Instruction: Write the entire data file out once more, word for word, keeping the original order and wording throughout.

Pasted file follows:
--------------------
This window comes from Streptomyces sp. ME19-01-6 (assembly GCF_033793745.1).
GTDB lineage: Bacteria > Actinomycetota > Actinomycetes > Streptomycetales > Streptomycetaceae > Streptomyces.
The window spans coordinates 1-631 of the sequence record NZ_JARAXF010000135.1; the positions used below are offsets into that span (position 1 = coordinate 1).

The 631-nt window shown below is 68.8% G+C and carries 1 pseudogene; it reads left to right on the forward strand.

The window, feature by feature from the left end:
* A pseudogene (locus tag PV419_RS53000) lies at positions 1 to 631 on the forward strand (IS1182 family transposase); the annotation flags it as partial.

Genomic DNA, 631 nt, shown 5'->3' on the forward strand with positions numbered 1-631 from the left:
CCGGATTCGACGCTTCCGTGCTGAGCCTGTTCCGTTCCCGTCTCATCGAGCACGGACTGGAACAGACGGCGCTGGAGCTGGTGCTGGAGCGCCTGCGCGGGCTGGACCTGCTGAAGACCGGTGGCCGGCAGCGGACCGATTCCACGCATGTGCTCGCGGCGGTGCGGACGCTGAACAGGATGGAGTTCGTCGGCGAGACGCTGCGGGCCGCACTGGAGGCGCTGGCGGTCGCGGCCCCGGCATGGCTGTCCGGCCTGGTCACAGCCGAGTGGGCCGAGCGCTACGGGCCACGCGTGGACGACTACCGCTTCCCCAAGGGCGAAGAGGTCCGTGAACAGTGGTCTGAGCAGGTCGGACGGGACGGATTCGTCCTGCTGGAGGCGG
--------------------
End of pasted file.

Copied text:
This window comes from Streptomyces sp. ME19-01-6 (assembly GCF_033793745.1).
GTDB lineage: Bacteria > Actinomycetota > Actinomycetes > Streptomycetales > Streptomycetaceae > Streptomyces.
The window spans coordinates 1-631 of the sequence record NZ_JARAXF010000135.1; the positions used below are offsets into that span (position 1 = coordinate 1).

The 631-nt window shown below is 68.8% G+C and carries 1 pseudogene; it reads left to right on the forward strand.

The window, feature by feature from the left end:
* A pseudogene (locus tag PV419_RS53000) lies at positions 1 to 631 on the forward strand (IS1182 family transposase); the annotation flags it as partial.

Genomic DNA, 631 nt, shown 5'->3' on the forward strand with positions numbered 1-631 from the left:
CCGGATTCGACGCTTCCGTGCTGAGCCTGTTCCGTTCCCGTCTCATCGAGCACGGACTGGAACAGACGGCGCTGGAGCTGGTGCTGGAGCGCCTGCGCGGGCTGGACCTGCTGAAGACCGGTGGCCGGCAGCGGACCGATTCCACGCATGTGCTCGCGGCGGTGCGGACGCTGAACAGGATGGAGTTCGTCGGCGAGACGCTGCGGGCCGCACTGGAGGCGCTGGCGGTCGCGGCCCCGGCATGGCTGTCCGGCCTGGTCACAGCCGAGTGGGCCGAGCGCTACGGGCCACGCGTGGACGACTACCGCTTCCCCAAGGGCGAAGAGGTCCGTGAACAGTGGTCTGAGCAGGTCGGACGGGACGGATTCGTCCTGCTGGAGGCGG